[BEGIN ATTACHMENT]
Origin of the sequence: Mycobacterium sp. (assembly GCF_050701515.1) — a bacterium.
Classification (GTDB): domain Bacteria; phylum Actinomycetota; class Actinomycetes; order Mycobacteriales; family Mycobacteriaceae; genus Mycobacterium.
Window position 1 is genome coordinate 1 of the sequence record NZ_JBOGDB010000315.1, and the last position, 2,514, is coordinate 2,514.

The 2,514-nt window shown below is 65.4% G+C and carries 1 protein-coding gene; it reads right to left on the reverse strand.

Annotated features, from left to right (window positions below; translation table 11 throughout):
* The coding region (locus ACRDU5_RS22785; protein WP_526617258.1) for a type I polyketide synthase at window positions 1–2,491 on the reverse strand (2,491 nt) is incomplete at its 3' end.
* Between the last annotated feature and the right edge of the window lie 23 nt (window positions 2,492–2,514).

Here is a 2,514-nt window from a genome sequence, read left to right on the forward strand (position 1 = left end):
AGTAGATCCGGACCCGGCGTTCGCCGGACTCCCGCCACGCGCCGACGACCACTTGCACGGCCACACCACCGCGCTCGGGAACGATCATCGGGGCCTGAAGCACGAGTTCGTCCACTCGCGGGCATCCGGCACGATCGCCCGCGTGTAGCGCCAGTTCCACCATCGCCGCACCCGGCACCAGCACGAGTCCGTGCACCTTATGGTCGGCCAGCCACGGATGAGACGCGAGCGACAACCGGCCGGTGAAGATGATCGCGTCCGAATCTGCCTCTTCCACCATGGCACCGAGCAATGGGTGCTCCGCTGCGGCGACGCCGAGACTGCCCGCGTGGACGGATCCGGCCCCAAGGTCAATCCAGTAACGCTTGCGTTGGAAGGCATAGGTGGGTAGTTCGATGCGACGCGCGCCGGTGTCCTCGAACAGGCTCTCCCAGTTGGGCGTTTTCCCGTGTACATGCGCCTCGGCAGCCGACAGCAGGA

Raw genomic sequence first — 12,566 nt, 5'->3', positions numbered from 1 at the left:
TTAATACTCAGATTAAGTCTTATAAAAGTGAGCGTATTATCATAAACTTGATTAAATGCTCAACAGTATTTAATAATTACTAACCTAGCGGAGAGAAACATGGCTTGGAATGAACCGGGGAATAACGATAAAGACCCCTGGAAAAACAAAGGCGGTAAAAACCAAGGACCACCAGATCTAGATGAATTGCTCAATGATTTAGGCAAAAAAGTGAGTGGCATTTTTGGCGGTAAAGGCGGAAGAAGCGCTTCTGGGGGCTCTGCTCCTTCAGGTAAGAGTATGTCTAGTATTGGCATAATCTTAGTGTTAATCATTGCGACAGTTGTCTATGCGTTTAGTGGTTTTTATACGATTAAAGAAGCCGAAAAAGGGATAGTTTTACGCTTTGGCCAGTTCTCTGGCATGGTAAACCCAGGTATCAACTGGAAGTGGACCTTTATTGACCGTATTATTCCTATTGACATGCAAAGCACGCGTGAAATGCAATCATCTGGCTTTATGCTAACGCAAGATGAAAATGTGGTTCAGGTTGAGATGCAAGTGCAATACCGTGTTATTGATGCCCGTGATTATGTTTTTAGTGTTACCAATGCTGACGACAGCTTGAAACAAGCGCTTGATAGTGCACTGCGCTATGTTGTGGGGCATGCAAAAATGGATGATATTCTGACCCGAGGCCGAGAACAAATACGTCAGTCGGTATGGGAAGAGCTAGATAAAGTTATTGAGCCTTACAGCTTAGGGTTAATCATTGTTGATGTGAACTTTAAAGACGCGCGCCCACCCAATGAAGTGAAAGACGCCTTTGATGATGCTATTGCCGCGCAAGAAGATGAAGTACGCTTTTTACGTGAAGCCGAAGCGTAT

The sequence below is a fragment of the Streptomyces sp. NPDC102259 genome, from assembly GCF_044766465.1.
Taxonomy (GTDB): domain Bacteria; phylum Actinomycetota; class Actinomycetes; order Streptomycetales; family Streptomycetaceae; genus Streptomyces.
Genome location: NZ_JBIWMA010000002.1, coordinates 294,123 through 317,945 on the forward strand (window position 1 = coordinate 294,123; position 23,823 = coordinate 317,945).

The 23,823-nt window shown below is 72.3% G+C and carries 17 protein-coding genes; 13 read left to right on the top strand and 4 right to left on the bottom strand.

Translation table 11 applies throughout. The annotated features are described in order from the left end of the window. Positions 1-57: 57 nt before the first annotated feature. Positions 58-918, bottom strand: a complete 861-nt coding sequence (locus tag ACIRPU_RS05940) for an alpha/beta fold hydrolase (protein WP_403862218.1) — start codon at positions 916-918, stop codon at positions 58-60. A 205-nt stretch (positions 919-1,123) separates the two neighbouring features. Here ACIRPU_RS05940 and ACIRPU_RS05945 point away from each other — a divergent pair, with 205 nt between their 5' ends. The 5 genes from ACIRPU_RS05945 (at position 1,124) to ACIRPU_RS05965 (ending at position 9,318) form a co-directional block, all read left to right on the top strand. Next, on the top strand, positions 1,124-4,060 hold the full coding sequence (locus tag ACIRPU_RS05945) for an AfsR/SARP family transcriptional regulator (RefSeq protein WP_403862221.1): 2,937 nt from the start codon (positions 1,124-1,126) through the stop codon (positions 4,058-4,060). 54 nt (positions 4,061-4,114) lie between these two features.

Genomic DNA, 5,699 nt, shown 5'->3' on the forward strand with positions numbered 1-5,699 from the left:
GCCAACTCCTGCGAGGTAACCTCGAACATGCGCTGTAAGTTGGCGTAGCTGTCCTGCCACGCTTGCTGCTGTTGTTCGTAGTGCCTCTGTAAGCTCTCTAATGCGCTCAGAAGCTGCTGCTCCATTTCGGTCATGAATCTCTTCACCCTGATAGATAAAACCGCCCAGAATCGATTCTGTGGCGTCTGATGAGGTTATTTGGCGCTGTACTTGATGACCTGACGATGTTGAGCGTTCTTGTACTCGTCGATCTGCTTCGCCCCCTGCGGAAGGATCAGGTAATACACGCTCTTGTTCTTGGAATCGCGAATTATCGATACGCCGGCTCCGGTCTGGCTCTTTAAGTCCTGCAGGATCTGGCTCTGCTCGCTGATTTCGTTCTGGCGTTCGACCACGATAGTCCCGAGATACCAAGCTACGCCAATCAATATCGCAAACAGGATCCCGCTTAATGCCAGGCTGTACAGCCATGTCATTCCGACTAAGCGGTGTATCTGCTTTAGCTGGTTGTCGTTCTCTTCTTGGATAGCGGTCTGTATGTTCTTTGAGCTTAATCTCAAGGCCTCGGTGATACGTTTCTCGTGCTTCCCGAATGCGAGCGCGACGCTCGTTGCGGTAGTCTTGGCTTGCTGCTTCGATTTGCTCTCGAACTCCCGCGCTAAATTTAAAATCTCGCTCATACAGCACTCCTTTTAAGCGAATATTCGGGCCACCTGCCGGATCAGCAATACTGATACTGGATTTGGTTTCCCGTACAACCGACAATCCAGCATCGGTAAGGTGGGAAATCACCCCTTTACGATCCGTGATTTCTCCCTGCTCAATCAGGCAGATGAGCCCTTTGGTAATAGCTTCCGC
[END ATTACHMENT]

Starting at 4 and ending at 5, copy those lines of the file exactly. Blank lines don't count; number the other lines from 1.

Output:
The 2,514-nt window shown below is 65.4% G+C and carries 1 protein-coding gene; it reads right to left on the reverse strand.

Annotated features, from left to right (window positions below; translation table 11 throughout):